Overall, the component count in the signal path is reduced and the bandwidth is improved. It only requires separate power supplies for each channel, and a lot of people are already using them

Note that I'm considering the discrete version, not the op-amp based version that features not so good performance but extreme simplicity


Hi Eva,

are the comments regarding the schematic you posted in
post #2

I am suspicous with the floating powersupply of +-50 VDC, the powersupply must be very carefully designed, not espsecially to differential mode disturbans from the mains, but to common mode disturbans
And the earthing is also very critical, both signal and mains earthing!
Further the output signal is loaded depending on the PSU impedance in the whole audio frequency range, and feedback will be sensitive too to disturbances.

Irrespective of the frontend voltage there is up to 100 volt Vce.
I don't agree thereby that the VAS (if are talking about does 2 transistors drived by the opamp) don't see any varrying Vce voltage, the floating voltage is jumping up and down up to +-50 Volts with the audio signal.

Well, the bandwith is gone since the voltage is changing a lot over the VAS.

All in all the circuits easy looks realy cheats the eyes!

Regards Michael
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Old 31st January 2005, 04:05 PM   #8
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hi cunningham

I would like to mention that your current mirrors between 'low voltage' and 'high voltage' sections seem to work in class B, don't they?
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Old 31st January 2005, 04:59 PM   #9
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Quote:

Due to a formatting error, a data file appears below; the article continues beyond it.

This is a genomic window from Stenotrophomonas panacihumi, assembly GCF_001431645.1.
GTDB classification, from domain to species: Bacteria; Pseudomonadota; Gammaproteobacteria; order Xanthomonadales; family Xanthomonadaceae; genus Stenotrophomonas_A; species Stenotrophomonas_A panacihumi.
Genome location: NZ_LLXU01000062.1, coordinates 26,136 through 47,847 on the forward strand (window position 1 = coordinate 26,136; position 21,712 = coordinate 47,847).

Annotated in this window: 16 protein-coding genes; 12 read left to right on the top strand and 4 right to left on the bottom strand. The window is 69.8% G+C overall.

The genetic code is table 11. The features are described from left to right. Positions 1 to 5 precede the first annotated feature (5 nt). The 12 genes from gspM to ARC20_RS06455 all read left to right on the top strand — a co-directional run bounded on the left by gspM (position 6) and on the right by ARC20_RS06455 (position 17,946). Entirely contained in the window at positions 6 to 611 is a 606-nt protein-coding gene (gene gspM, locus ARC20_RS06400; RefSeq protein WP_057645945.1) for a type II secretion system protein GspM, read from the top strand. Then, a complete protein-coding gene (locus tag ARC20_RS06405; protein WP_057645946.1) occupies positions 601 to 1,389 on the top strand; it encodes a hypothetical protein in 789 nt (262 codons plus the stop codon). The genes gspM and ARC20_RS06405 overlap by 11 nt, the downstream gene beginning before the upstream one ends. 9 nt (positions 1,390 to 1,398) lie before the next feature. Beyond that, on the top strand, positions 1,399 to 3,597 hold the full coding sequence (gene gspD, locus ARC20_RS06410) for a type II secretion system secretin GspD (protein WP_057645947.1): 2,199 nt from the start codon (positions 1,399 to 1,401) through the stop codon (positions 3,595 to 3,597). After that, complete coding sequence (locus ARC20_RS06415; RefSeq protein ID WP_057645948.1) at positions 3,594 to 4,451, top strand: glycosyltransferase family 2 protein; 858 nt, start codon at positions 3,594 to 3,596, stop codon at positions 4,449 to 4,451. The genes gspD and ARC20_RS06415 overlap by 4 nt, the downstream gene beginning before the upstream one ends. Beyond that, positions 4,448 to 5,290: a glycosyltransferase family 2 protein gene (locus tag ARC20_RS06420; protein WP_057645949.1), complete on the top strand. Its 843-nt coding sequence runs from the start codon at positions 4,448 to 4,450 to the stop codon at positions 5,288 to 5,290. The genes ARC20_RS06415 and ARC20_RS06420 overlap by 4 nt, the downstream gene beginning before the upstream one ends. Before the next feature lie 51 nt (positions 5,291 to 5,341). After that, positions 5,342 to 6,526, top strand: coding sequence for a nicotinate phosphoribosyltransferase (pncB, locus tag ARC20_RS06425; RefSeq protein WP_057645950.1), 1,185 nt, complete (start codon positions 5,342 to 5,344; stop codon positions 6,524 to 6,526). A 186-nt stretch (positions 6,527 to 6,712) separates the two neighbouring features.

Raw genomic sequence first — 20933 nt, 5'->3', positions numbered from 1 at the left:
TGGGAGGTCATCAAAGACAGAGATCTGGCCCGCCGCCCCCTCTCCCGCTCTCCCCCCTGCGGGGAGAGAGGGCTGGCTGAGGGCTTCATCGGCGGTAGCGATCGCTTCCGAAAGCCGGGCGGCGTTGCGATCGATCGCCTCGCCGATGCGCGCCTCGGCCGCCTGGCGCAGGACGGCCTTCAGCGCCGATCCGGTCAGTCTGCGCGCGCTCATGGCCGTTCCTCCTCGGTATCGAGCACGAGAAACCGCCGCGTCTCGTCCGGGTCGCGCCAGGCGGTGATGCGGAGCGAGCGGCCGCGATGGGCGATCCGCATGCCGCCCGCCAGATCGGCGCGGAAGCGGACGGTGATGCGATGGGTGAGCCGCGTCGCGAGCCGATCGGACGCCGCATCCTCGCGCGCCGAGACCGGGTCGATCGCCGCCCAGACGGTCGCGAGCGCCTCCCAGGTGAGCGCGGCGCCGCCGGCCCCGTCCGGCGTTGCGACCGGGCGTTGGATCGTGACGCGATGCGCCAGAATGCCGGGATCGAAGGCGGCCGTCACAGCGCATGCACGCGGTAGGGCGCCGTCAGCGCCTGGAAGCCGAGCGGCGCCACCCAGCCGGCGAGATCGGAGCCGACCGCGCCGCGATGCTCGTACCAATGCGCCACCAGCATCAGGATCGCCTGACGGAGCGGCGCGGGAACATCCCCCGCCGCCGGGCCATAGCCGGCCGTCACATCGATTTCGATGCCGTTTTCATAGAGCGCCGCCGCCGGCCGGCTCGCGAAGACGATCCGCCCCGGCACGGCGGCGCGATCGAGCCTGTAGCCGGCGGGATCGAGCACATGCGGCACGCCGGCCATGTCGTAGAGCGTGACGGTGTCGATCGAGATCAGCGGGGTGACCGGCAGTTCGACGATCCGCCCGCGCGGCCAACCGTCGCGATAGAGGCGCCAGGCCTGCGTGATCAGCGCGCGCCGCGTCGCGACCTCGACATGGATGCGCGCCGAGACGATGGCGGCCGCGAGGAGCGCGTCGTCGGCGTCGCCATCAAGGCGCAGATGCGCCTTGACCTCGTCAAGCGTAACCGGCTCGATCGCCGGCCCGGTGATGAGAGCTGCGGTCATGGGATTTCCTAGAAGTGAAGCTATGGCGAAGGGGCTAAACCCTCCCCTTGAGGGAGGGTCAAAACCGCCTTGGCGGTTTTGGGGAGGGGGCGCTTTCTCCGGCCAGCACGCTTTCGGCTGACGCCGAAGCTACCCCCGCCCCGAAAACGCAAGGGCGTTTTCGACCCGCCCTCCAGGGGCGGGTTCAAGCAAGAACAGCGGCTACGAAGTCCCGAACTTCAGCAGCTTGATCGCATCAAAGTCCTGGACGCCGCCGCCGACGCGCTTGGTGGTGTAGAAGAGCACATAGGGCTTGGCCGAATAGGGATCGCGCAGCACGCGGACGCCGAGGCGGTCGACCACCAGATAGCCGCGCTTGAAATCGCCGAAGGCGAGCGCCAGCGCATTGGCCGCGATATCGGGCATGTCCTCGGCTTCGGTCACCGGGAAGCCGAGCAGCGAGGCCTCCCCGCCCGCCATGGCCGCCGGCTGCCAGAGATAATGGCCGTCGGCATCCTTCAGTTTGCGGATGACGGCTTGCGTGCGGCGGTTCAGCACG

Originally posted by Ultima Thule


Hi Eva,

are the comments regarding the schematic you posted in
post #2

I am suspicous with the floating powersupply of +-50 VDC, the powersupply must be very carefully designed, not espsecially to differential mode disturbans from the mains, but to common mode disturbans
And the earthing is also very critical, both signal and mains earthing!
Further the output signal is loaded depending on the PSU impedance in the whole audio frequency range, and feedback will be sensitive too to disturbances.

Irrespective of the frontend voltage there is up to 100 volt Vce.
I don't agree thereby that the VAS (if are talking about does 2 transistors drived by the opamp) don't see any varrying Vce voltage, the floating voltage is jumping up and down up to +-50 Volts with the audio signal.

Well, the bandwith is gone since the voltage is changing a lot over the VAS.

All in all the circuits easy looks realy cheats the eyes!

Regards Michael

I think the circuit is actually cheating at your eyes. Everything you mentioned already happens in any standard class B or AB amplifier

The drivers and the output devices allways suffer from miller effect and the power supply is allways part of the open-loop transfer function of the amplifier

And common mode filters are also required in standard topologies to prevent RF currents to flow between signal ground and mains line, but nobody uses them anyway

I've experimented with this topology using discrete front-end and EF output, and the only drawback I've found is that it requires separate power supplies and good layout

Obviously you haven't still tried it, so I suggest you to experiment with it first

My test circuit looked like that :
Click the image to open in full size.
Click the image to open in full size.

But I used only one pair of drivers and two pairs of output devices due to lack of money. The bread-board prototype worked fine driving 4 ohms with +-85V rails [experimentation is currently interrupted also due to a chronic lack of money]

I experimented >30Mhz local oscillations on the output stage until I got a proper layout, and 2.5Mhz global oscillations until I found proper compensation [dominant pole plus pole-zero for 9dB/oct rolloff], this helps to figure out the bandwidth of such a circuit

At the end we get something like a 1000W@4ohm circuit with the performance of a 100W@4ohm one
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Old 31st January 2005, 05:12 PM   #10
Mr Evil is offline Mr Evil  United Kingdom
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Quote:
Originally posted by darkfenriz
hi cunningham

I would like to mention that your current mirrors between 'low voltage' and 'high voltage' sections seem to work in class B, don't they?
Only if the required output current is larger than the bias current. With high enough bias current they are class A.